Aid groups warned of growing risk posed by the spread of disease that could compound the humanitarian crisis in Libya, as hopes dwindled yesterday of finding more survivors days after deadly flooding.
The flood on Sunday last week submerged the port city of Derna, washing thousands of people and homes out to sea after two upstream dams burst under the pressure of torrential rains triggered by the hurricane-strength storm.
Conflicting death tolls have been reported, with officials in the east of the divided country giving different estimates, and one speaking of at least 3,840 dead.
In Al-Bayda, 100km west of Derna, locals had already begun cleanup efforts, working to clear roads and homes of the mounds of mud left behind by the deluge.
Meanwhile, aid organizations such as Islamic Relief and Doctors Without Borders (MSF) have warned of the spread of disease as well as grave difficulties in delivering aid to those most in need.
Islamic Relief said there could be a “second humanitarian crisis” after the flood, pointing to the “growing risk of water-borne diseases and shortages of food, shelter and medicine.”
“Thousands of people don’t have anywhere to sleep and don’t have food,” Islamic Relief deputy director of partner development Salah Aboulgasem said.
“In conditions like this, diseases can quickly spread as water systems are contaminated,” he said. “The city smells like death. Almost everyone has lost someone they know.”
MSF said it was deploying teams to the east to assess water and sanitation.
“With this type of event we can really worry about water-related disease,” said Manoelle Carton, MSF’s medical coordinator in Derna, who described efforts to coordinate aid as “chaotic.”
However, the Red Cross and the WHO said that contrary to widespread belief, the bodies of victims of natural disasters rarely pose a health threat.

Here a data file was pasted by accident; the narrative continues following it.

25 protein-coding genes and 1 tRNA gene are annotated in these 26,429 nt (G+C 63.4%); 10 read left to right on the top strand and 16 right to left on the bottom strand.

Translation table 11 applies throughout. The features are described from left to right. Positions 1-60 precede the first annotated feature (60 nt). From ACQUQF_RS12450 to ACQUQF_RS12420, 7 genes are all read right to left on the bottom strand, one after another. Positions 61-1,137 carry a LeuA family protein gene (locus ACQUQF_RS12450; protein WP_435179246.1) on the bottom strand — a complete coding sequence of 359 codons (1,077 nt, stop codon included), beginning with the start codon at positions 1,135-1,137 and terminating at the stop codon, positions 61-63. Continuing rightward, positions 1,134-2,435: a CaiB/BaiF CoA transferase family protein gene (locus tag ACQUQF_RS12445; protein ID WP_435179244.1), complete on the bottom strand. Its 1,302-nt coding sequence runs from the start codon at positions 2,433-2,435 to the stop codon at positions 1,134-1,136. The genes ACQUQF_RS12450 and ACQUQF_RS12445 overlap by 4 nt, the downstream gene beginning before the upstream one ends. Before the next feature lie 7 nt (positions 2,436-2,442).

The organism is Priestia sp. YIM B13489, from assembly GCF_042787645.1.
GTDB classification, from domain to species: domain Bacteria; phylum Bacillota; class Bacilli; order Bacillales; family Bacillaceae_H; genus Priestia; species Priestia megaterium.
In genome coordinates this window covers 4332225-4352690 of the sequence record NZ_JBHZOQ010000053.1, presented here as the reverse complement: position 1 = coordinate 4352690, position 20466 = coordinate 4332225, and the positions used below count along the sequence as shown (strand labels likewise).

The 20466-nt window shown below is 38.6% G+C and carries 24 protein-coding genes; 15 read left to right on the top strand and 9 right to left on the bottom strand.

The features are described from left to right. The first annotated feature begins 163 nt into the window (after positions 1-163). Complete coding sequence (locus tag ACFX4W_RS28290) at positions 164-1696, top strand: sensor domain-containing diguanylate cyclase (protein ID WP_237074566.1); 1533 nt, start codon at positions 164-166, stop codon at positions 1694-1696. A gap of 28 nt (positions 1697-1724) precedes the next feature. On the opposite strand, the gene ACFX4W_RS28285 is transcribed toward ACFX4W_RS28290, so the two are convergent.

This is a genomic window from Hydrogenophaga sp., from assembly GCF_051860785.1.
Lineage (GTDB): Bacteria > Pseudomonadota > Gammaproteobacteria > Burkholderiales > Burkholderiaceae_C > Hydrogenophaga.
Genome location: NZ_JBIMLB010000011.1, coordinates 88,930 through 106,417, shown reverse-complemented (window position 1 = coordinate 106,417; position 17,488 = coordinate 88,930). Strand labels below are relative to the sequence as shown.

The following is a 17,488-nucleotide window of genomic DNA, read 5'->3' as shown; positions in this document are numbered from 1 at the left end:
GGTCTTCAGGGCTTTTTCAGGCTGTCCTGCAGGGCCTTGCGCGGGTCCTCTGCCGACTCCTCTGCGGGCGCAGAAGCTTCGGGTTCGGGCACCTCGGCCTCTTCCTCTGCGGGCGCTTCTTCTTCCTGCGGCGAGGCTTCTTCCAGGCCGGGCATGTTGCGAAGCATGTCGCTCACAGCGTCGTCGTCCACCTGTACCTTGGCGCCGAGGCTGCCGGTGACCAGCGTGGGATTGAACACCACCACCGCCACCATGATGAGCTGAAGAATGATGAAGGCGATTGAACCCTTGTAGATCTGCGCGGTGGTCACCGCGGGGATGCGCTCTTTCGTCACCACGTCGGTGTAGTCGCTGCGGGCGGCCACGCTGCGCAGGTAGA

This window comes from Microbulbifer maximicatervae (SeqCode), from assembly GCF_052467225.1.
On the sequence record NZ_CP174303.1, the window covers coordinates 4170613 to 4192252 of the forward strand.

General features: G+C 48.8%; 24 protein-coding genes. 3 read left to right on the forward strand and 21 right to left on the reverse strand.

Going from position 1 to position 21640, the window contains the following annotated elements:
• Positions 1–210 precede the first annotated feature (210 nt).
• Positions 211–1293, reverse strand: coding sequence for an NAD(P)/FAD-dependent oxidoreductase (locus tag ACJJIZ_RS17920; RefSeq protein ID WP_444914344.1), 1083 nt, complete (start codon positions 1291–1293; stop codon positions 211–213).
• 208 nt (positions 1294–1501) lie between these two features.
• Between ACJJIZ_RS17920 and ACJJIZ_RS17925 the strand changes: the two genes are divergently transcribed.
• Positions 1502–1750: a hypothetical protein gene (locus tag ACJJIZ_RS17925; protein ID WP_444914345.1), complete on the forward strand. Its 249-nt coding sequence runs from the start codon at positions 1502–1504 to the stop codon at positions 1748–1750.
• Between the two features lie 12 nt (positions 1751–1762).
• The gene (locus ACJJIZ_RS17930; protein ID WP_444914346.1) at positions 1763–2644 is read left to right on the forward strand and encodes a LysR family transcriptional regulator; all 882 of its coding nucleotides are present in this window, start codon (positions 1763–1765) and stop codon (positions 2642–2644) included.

An Agence France-Presse journalist in Derna said that central neighborhoods on either side of the river, which normally dries up at this time of year, looked as if a steam roller had passed through, uprooting trees and buildings and hurling vehicles onto the port’s breakwaters.
Ahmed al-Mesmari, spokesman for the east-based Libyan National Army, on Friday night said the flood had affected “over 1.2 million people.”
“Everything was washed away... The waters have completely cut off the roads in these regions,” he said.
Stephanie Williams, a US diplomat and former UN envoy to Libya, urged global mobilization to coordinate aid efforts in the wake of the flood in a social media post.
She spoke of the “predilection of Libya’s predatory ruling class to use the pretext of ‘sovereignty’ and ‘national ownership’ to steer such a process on their own and in a self-interested manner.”
The UN launched an appeal for more than US$71 million to assist hundreds of thousands in need and said that the “extent of the problem” remains unclear.
“We don’t know the extent of the problem,” UN Emergency Relief Coordinator Martin Griffiths said in Geneva on Friday, as he called for coordination between Libya’s two rival administrations — the UN-backed, internationally recognized government in Tripoli, and one based in the disaster-hit east.
However, the scale of the devastation gave way to shows of solidarity, as volunteers in Tripoli gathered aid for the flood victims in the east.
“Everyone in Tripoli is mobilized, and they’re bringing us goods. Tomorrow, we hope that aid will be sent to Derna,” said Mohamed Omar Benour, one of the volunteers. “We hope everything goes well, and may God help everyone.”
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